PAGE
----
MICROBLOGS 2017-12-18T12:29:12+00:00



Implementation: A Vital Part Of The Decision-Making Process.

January 11th, 2018|Tip of the Day|

Even if you make the right upfront investments in terms of designing and executing a strong process and involving the right people, sometimes you get tired or have moved on to the next issue come implementation time. As a result, implementation is abandoned or approached half-heartedly. Implementation has to be a formal step in the process, and all parties must appreciate that their work isn’t done once the decision is made. You must be as disciplined in communicating out and driving implementation as you are in making the decision.

Plan Things Out, And Check In Frequently With Everyone.

January 10th, 2018|Tip of the Day|

You need to plan things out and check in frequently to make sure everyone is still with you. When you are taking others along for the ride, there has to be a well-defined process that starts at the moment you realize a decision needs to be made and continues until the decision is thoroughly implemented or embedded in the organization.

Decision-Making: Set A Time Limit!

January 9th, 2018|Tip of the Day|

Whether it is one hour or one year, set a time limit for reaching agreement and let your team know what happens if you reach that limit. Does the decision get elevated to a higher-level decision maker? Do you make it? Someone else?

The Three Components To Ensure A Decision Sticks.

January 8th, 2018|Tip of the Day|

There are three components that help ensure a decision sticks: (1) a structured, credible process, (2) including the right people in the right way and (3) consistent, transparent communication and follow-up. Without these your decision will get questioned, overturned, ignored or forgotten.

Play Out Scenarios To Get Consensus On A Decision.

January 7th, 2018|Tip of the Day|

Use scenarios: Sometimes taking things out of the hypothetical can present new options or be the tipping point for agreement. When you are getting close to a decision, play the options out. Given the complexity of matrix decisions, you may be creating unintended consequences, and this may lead you to different options or closer to consensus. Scenarios are also helpful in checking agreement. If you have landed on a consensus decision: “We are going to extend the review period to two weeks,” check agreement by asking scenario questions: “So that means that even when we have a priority project, we are going to allow the committee two weeks to review?” Simple questions like this can ensure that your agreement is solid.



#111 Knowledge & Influence

January 15th, 2018|Knowledge & Influence, Play of the Day|

You have to look beyond your own area to understand the impact and reaction of those on the receiving end. This will prepare you for their possible questions, concerns or objections, and it will tell them that you are thinking beyond your own needs and interests.

From “The Cross-Functional Influence Playbook” page 32

#110 Knowledge & Influence

January 14th, 2018|Knowledge & Influence, Play of the Day|

The target of your influence is most likely in a different function, division or location in the organization than you. That means you cannot assume to know the impact of what you are influencing on them, their operations and processes, or their team. The chances of creating unintended consequences are high.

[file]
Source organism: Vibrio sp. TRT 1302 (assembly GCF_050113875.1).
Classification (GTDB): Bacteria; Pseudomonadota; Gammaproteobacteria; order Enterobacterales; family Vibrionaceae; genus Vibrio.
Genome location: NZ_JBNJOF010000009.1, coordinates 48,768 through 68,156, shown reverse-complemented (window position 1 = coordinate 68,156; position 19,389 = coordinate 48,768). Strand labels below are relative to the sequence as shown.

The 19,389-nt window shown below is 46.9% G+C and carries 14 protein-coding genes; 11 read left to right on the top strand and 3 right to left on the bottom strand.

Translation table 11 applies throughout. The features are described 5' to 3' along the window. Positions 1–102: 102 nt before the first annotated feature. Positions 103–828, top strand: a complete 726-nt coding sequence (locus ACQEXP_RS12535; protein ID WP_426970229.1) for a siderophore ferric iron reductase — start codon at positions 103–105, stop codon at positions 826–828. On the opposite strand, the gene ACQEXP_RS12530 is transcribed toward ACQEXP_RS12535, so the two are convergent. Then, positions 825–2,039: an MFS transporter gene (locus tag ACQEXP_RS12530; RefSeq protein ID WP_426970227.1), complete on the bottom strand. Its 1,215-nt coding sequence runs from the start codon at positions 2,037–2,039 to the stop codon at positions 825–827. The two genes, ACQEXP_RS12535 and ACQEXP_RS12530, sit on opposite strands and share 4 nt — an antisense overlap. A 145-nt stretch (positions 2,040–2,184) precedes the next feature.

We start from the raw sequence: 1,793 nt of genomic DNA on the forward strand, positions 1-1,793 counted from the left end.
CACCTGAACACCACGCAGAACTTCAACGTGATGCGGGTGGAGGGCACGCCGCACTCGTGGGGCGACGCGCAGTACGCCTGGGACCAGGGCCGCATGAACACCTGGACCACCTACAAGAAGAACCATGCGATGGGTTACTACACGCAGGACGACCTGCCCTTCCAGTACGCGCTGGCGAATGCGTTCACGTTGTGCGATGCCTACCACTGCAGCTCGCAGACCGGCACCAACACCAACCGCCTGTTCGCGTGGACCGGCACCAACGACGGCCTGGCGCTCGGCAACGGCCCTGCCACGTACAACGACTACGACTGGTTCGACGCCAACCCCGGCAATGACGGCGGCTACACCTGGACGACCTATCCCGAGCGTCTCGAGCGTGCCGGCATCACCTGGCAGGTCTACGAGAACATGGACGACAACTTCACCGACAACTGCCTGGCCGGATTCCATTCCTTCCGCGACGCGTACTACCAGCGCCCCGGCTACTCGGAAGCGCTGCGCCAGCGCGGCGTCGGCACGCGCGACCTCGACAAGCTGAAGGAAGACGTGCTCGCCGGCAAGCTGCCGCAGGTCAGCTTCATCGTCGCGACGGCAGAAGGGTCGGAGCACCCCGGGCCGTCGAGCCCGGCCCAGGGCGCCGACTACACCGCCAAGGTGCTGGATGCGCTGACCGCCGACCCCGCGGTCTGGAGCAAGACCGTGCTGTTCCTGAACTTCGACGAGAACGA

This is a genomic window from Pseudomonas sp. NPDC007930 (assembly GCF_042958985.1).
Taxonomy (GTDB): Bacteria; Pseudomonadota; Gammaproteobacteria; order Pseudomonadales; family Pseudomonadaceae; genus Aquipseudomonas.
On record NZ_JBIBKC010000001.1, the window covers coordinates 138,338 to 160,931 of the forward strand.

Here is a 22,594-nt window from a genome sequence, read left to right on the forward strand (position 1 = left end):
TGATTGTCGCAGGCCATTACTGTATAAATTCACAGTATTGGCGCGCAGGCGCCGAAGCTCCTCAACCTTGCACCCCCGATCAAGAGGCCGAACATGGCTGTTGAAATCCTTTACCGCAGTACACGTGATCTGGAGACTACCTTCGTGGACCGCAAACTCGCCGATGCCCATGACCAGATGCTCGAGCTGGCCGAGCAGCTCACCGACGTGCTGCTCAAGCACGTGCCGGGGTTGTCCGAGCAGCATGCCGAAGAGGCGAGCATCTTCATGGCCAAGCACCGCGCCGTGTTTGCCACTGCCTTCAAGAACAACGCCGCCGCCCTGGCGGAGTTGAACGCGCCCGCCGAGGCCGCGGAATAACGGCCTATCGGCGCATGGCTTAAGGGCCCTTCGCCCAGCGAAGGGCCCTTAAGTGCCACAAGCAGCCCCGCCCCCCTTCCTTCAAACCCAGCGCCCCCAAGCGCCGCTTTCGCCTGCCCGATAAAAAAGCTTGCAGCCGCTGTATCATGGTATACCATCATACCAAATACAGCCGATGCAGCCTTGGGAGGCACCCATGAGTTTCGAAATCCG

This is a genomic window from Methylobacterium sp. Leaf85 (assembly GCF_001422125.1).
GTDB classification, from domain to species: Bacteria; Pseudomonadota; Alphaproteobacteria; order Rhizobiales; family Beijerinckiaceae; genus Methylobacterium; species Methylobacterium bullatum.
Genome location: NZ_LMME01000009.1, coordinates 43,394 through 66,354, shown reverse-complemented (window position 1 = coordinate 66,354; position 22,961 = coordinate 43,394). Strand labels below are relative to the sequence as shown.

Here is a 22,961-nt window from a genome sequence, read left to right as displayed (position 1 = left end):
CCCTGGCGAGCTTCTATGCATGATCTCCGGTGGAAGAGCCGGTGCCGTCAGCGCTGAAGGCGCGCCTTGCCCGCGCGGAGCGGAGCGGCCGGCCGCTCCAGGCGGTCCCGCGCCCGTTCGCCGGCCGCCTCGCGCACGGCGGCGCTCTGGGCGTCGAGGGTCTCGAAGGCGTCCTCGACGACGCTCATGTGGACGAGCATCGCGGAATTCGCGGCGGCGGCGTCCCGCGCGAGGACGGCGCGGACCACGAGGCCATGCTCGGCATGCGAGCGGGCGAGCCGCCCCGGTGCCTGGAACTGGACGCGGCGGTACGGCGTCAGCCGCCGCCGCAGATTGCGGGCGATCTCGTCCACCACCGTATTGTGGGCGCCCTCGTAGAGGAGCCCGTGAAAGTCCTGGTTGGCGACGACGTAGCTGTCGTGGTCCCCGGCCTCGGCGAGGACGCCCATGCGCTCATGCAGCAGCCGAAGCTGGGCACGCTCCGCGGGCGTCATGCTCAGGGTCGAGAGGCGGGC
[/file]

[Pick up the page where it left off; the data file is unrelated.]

From “The Cross-Functional Influence Playbook” page 32

#108 Knowledge & Influence

January 12th, 2018|Knowledge & Influence, Play of the Day|

Passion works in our favor in influence because it provides the impetus to influence. We feel strongly about something—we attempt to change it. Passion is a kick-starter. But it can also cloud our judgment and quickly narrow our perspective.

From “The Cross-Functional Influence Playbook” page 32

#106 Knowledge & Influence

January 10th, 2018|Knowledge & Influence, Play of the Day|

When your perspective is broad and includes an understanding beyond your position, team, function or location, it can be very, very powerful. When it is narrow, your ideas can be quickly dismissed as folly.

From “The Cross-Functional Influence Playbook” page 32



Communicate Your Way to Better Partnerships

By | January 15th, 2018|Blog, Influence|

Maintaining strong partnerships is probably the most important thing you can do on a day-to-day basis to increase your influence. The reason? Strong partnerships are built on trust, and if I trust you, I’m going to be more open to your ideas. I won’t question your credibility, and I’ll assume that you have some knowledge about my own perspective on the situation. Strong partners are also more likely to go to bat for one another. So not only am I more receptive to direct influence, but I’m also more likely to help a partner indirectly by providing perspective, advocating for their idea, or acting as their ally or even their surrogate in an influence conversation.


Influence Model PARTNERSHIPS


So how do we create these strong partnerships? They don’t just happen—they need continual nurturing.

One of the simplest things you can do to get a new partnership off to a good start or to repair a struggling partnership is to set or reset communication. To build a foundation of trust, focus on making sure that your partner is getting the information they need with these five steps:

Acknowledge that your communication may have been lacking in the past (in the case of an existing relationship)

Ask what they need to know and how they want to find out.  

Plan your communication by outlining what, when and how.

Get into a rhythm like weekly emails with a consistent, easy-to-read format or monthly discussions with a set agenda

Be careful of the “out of sight, out of mind” trap; don’t rely on the “who you see” method of remembering what and with whom you need to communicate.